It has been more than a month since Supertyphoon “Yolanda” caused so much destruction. And amid this season of giving, a sense of humanity has prodded many people here and abroad to come to the aid of the victims.
My family and I volunteered for relief operations, helping in the repackaging of goods and donations at Villamor Air Base.
Villamor Air Base served as landing area for rescue aircraft—some Philippine military planes, others bearing foreign aid—that shuttled between Metro Manila and the affected areas in the Visayas. With each plane that landed came throngs of people.
With and without relatives
The survivors who arrived were divided into two categories: those with relatives in Manila and those without. Many volunteers aided those with families to get to their homes as soon as they could. Meanwhile, the survivors who did not have any relatives in Manila were relocated to temporary housing in the meantime.
A wide tent was set up a few meters from the aircraft’s parking bay. As soon as the passengers disembarked from the planes, their first stop was the tent. There was table after table of physicians checking and examining the survivors. Various medications were also readily available.
Since my mom was one of the volunteer doctors, I was designated to assist the physicians and help distribute the medicines each patient needed.
I volunteered and helped as much as I could. Every minute in between those hours gave me the opportunity to interact with a number of survivors from different parts of the Visayas. Many of the sick, wounded and injured were children—children who could not even clearly fathom the gravity of the situation they were in.
There were families with missing members. There were people walking alone with missing families. They were all hungry, tired and weary. Each one of them had a story to tell—a story that should be heard.
Brown paper bag
An old woman, with sunken cheeks and gray hair, was assisted toward one of the physician’s tables. With slow and dragging footsteps, she made her way to the table as her forehead wrinkled with curiosity. But she still managed to flash a weary smile as her eyes gleamed.
As soon as she sat down, Lola Teresita immediately opened a brown paper bag and pulled out a carton meal container. She didn’t look up again. She just ate hungrily, one spoonful after the other. The physician and I watched Lola Teresita until she finally finished the last grain of rice.
With a toothless smile, she apologized for what she did and we, in turn, said that it was no problem at all. Lola Teresita said that she had not eaten a full meal in days. She was hungry. They were all hungry. One spoonful of food was more than they could have asked for while they were in the midst of destruction. All they needed was to ease their hunger and thirst so they could hold on to hope.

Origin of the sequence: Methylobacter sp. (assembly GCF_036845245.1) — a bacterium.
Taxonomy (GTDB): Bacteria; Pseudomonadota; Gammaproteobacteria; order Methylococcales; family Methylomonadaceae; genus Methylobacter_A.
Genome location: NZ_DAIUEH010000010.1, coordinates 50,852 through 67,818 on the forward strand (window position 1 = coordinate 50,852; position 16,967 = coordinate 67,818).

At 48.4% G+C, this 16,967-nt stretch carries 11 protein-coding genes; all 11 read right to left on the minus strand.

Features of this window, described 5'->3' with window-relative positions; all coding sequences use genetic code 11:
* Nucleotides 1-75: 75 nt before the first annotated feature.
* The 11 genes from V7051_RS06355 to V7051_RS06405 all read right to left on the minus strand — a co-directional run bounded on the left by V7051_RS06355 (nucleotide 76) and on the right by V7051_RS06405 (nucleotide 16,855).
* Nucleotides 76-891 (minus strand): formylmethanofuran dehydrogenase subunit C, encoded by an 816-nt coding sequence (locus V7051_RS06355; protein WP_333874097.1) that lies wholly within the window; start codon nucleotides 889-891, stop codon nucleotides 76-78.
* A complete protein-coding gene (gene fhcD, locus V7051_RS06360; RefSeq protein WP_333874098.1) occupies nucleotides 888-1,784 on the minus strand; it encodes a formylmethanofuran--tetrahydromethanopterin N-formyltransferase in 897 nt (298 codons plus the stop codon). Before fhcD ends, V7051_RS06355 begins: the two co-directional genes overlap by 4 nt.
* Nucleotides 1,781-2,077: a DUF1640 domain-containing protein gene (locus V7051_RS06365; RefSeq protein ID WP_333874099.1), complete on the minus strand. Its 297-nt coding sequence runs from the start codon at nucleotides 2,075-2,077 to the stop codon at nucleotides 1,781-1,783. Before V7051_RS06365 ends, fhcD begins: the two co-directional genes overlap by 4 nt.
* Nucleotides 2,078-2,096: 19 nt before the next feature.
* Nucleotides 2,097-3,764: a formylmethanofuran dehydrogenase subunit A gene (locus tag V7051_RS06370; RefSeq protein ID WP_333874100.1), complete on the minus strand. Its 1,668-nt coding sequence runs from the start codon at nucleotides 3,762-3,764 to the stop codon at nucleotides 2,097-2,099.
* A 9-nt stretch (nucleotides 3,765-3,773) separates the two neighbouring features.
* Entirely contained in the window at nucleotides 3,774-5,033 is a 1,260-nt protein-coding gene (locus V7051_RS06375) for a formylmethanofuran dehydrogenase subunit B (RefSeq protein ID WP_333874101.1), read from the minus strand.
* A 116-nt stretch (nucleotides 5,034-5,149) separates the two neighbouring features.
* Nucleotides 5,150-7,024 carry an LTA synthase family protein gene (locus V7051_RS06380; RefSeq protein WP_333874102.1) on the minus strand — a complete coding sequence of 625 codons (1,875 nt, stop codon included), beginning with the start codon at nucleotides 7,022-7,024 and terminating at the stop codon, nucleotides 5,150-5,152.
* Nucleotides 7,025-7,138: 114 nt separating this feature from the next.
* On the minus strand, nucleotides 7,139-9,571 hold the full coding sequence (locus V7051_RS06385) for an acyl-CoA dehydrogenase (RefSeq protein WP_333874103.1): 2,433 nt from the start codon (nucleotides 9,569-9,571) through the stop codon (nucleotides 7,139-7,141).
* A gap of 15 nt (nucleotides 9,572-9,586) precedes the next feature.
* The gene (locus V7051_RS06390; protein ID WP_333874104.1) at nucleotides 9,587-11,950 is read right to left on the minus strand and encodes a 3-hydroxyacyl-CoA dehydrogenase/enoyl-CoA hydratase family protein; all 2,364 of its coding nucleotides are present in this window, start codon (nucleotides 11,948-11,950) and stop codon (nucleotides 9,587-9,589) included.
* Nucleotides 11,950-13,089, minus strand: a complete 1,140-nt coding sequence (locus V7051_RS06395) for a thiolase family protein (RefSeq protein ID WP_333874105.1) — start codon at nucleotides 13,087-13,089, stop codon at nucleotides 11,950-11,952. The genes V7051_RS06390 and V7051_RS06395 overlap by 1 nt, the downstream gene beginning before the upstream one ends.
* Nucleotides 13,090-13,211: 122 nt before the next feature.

After disembarking from a white military plane, a pregnant woman was immediately rushed to one of the doctors. Her stomach had already been contracting but her baby was still premature. I assisted the woman as well as her attending physician into the ambulance and onto the nearby hospital.
Ate Mary, the pregnant woman, told me that all the stress from the tragedy was taking a toll on her. She said that although she barely had anything in her pockets and any strength in her bones, she was holding onto the little angel she was carrying. That was her source of hope.
All of his belongings
A middle-aged man, wounded in different parts of his body, approached one of the tables, tightly clutching all of his belongings. I told him that he could put them down on the chair opposite him so he could give his weary arms a rest. But to my surprise, he did not want to let go of his belongings. Then, Kuya Benny decided to tell me why.
Throughout his struggle to evacuate Tacloban City, he encountered a number of people who wanted to help him out. One time, someone helped him carry a few of his bags as he was climbing up a steep road to get to the evacuation center where relief goods were being handed out. However, as soon as Kuya Benny handed his bags over, the man ran away with no hesitation.
Kuya Benny lost all of his possessions in the typhoon, most especially the little home he grew up in. Those bags that contained a few belongings he was able to recover were the only possessions he had left. And they were stripped away from him not by Supertyphoon Yolanda, but by someone who was as affected and wounded as he was.
Because people resorted to treacherous acts in the hope of survival, Kuya Benny said that he understood what the man must have felt. All of them were desperate during that time. Despite not having anything anymore, Kuya Benny says that his heart is rich with hope and love for his family.
Volunteering and helping out at Villamor Air Base was an experience I will never forget. As much as I wanted to help those survivors, they were the ones who helped and inspired me. There was so much strength and hope in every pair of eyes I came across. No matter what they have been through, they survived; they are survivors.
But it was not just food, water and shelter that kept them alive. It was hope and love that made them take one step after the other, no matter how weary they were.